States Take Action Against Prescription Drug Spending in Medicaid
Medicaid spending on specialty drugs is a top concern for states.
Medicaid drug spending is finally slowing down after a dramatic increase over the past few years, according to an issue brief from the Kaiser Family Foundation. To further drive down spending, states are increasingly implementing cost control strategies well into the future.
Medicaid spending on outpatient drug costs jumped from $22.4 billion in 2013 to $28 billion in 2014, a 25% increase; however, prescription drug spending only increased 13% in 2015 to $31.7 billion, according to the study.
New specialty medications, such as antivirals approved in 2013 and 2014 to treat hepatitis C virus (HCV), resulted in skyrocketing drug costs along with the increase of generic drug prices, according to the study.
Prescription drugs only account for 6% of overall Medicaid spending, but the high cost of specialty medications is raising concerns among policymakers and other stakeholders who want to control spending.
Medicare policy requires states to provide drugs to its beneficiaries without excluding high cost therapies, such as specialty drugs. Prescription management programs that were implemented to control costs have become outdated in the face of newer, costly treatments, according to the study.
Some methods of cost control have already been implemented by states, including prescription limits, rebates, prior authorization, and the use of state Maximum Allowance Cost programs.
Creating a preferred drug list encourages physicians to only prescribe therapies on that list, which are often more affordable and have supplemental rebates provided, according to the brief. Although prior authorization may be required for drugs not in a preferred tier, states are almost always required to provide drugs from manufacturers that have signed a rebate agreement.
The study authors noted that costly treatments, such as sofosbuvir (Sovaldi) for HCV, may create financial concerns for Medicaid. Because many patients with HCV are enrolled in Medicare or Medicaid, the government pays for a large portion of treatment.
When novel HCV drugs first hit the market, some states tried to control spending by requiring prior authorization; however, this limits treatment to patients with severe liver damage and subsequently raises ethical concerns.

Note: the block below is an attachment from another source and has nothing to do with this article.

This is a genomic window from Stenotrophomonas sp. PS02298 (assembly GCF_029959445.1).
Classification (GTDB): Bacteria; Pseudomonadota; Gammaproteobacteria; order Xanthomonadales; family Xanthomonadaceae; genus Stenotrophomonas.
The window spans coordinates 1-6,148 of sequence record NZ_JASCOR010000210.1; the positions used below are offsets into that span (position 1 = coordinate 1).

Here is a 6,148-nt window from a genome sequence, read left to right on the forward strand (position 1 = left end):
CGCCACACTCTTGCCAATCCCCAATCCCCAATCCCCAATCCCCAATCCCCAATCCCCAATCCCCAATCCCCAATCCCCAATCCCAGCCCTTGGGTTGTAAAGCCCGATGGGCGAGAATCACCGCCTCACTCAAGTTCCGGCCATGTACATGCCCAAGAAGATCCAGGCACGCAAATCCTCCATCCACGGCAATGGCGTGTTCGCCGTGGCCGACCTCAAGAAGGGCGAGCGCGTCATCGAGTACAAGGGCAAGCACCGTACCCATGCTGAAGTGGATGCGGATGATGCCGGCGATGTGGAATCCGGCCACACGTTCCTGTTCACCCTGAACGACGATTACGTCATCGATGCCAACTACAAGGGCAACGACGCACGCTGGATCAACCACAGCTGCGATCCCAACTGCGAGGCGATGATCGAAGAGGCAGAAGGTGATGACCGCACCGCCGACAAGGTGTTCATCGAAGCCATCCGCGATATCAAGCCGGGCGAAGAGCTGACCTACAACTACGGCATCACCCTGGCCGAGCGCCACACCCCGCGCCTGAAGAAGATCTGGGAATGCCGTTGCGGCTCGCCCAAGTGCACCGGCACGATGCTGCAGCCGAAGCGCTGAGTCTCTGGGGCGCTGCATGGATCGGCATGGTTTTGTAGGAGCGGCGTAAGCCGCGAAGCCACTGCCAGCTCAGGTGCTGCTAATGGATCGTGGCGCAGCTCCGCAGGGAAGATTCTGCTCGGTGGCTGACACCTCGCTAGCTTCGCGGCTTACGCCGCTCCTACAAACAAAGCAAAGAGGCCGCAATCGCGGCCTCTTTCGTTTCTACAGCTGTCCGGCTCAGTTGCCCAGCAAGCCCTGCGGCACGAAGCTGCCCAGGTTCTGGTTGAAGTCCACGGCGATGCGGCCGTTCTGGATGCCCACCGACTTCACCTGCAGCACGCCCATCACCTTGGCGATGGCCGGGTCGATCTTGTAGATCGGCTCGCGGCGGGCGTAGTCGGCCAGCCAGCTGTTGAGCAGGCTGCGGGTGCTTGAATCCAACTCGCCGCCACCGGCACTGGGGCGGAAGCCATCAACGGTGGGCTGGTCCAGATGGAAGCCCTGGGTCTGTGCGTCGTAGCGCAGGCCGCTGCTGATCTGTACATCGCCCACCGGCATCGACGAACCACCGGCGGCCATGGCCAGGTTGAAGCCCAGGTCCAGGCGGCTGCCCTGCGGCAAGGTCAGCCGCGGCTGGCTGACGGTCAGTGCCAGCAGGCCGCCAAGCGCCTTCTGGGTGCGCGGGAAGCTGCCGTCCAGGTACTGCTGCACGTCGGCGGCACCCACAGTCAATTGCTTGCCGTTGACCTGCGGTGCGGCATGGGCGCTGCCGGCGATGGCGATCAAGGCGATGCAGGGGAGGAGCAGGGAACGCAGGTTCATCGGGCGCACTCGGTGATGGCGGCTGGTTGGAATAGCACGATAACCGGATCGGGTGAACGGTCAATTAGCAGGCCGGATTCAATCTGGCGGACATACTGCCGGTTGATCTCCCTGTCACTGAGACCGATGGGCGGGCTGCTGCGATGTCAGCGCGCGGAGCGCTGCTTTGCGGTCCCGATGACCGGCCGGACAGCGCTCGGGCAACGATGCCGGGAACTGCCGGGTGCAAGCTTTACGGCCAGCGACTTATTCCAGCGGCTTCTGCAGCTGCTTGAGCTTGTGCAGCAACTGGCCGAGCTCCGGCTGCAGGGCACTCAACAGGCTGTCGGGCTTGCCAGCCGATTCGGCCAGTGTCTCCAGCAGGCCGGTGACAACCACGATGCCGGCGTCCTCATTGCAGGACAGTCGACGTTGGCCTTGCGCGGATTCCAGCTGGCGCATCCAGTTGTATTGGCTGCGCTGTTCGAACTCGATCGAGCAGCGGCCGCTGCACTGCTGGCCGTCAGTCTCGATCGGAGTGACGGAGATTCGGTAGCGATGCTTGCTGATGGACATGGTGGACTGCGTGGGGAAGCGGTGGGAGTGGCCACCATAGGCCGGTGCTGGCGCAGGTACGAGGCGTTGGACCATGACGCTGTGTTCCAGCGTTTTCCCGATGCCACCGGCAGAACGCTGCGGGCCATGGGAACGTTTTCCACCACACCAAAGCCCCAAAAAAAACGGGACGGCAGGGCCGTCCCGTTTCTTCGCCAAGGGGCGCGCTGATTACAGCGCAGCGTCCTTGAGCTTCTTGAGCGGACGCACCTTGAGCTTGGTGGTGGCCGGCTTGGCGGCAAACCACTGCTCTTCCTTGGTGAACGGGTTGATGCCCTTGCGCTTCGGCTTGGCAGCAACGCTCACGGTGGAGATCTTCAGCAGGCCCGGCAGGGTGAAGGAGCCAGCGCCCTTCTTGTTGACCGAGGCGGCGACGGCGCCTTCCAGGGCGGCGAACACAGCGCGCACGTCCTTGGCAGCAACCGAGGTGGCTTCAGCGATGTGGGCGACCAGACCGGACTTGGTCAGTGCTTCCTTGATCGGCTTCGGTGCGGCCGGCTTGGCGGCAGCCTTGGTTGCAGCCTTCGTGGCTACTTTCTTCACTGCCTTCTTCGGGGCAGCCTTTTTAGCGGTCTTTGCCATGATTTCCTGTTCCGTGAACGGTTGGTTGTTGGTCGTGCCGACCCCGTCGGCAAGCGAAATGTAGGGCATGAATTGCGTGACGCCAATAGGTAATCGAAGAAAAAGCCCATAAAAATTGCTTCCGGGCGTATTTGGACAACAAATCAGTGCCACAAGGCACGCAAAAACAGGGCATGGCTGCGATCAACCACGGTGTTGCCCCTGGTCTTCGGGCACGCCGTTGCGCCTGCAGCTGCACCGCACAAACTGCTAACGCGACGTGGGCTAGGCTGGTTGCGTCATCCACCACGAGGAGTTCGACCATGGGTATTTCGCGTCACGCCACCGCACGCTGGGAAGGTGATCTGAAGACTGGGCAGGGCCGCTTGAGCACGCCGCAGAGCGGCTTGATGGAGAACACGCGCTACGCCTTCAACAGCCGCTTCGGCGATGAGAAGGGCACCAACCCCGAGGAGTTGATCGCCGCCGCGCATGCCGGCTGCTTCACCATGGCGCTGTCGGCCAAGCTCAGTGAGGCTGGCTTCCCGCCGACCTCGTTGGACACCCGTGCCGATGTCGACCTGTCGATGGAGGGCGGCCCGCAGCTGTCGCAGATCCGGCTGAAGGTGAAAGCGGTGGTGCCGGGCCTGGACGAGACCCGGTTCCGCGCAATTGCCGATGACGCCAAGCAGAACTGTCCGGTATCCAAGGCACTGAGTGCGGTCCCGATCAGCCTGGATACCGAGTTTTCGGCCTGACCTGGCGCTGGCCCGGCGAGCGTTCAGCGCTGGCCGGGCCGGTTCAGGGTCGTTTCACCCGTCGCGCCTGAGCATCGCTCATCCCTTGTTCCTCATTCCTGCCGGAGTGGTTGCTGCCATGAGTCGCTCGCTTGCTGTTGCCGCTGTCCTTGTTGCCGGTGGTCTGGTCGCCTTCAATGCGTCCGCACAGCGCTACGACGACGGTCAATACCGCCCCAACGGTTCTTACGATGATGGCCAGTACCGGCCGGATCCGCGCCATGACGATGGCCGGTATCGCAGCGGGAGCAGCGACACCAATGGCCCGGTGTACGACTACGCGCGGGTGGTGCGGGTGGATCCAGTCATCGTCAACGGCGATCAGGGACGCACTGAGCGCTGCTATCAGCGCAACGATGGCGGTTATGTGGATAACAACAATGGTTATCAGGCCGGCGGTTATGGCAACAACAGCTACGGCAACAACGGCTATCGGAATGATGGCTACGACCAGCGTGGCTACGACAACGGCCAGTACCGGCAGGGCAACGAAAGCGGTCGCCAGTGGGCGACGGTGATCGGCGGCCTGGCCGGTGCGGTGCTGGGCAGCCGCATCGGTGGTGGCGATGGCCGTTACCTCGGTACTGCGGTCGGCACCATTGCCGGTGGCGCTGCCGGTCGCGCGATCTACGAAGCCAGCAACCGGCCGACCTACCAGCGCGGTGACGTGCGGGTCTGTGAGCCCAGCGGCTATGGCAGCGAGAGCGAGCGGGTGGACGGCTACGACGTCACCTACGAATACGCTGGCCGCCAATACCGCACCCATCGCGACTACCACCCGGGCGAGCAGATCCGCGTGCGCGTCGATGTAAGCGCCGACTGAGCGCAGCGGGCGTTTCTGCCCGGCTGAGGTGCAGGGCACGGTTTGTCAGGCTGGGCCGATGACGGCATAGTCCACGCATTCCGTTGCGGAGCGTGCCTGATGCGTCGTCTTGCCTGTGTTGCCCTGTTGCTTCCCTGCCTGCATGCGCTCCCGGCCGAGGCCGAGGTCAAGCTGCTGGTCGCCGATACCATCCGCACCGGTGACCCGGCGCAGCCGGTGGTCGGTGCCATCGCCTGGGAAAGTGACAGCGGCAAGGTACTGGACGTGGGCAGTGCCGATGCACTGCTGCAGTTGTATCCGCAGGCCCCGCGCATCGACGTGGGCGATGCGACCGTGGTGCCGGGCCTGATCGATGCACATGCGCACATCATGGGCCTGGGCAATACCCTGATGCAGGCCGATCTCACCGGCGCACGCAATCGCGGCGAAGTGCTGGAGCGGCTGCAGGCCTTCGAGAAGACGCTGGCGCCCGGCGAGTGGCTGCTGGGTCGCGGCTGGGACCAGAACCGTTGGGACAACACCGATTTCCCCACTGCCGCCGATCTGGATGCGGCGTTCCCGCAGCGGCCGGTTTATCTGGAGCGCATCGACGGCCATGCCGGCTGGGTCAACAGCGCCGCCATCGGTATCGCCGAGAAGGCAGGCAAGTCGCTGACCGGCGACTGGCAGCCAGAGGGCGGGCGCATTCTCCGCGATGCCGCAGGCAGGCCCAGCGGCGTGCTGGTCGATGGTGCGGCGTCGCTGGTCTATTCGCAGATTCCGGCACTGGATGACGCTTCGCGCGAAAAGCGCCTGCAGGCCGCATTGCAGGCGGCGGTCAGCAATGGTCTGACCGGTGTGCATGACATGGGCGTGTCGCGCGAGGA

Medicaid plans to implement new policies that require larger supplemental rebates from manufacturers in an effort to lower government spending on prescription drugs. Other strategies include a maximum spending amount for states and the proposal of a closed formulary, according to the study.
Another cost-control strategy—currently used in New York—is to implement a state cap on drug spending to prevent unnecessary costs. If spending is projected to exceed this cap, a Drug Utilization Review Board will renegotiate the rebate with the manufacturer.
Additionally, allowing states to create a closed formulary would permit certain drugs to be covered, while excluding others. Currently, both Medicare and Medicaid have open formularies, meaning that all drugs are covered. The closed formulary approach used by private health plans would give manufacturers an incentive to negotiate greater rebates to keep coverage of their product included, according to the brief.
Generic drug cost inflation has also been a major contributor to skyrocketing drug spending, according to the brief. Thus far, states have been attempting to control drug spending by promoting lower cost generics and biosimilars. Both treatments have the potential to not only reduce out-of-pocket costs for patients, but also drive down overall costs due to increased competition.
On the legislative front, some states are pushing price transparency laws to prevent manufacturers and pharmacy benefit managers from hiding the list price of a drug, according to the brief. The complexity of the pharmaceutical supply chain and the lack of transparency among each player has been thought to contribute to unnecessary price hikes, something that has been targeted by state and federal legislators.
Utilizing resources from the federal government is another option for states to reduce drug costs, according to the brief.
The authors concluded that as more states adopt cost controlling measures, they are likely to need federal approval or oversight to ensure that patients are able to access necessary treatments. States will likely have to individualize their approaches, as these strategies may not be appropriate for all.
In the future, specialty drugs will continue to be a focus of prescription drug spending, according to the study.
“States continue to cite the cost of prescription drugs, and in particular high-cost specialty drugs, as a budgetary concern,” the authors wrote.
It is likely that many more strategies will emerge surrounding these concerns.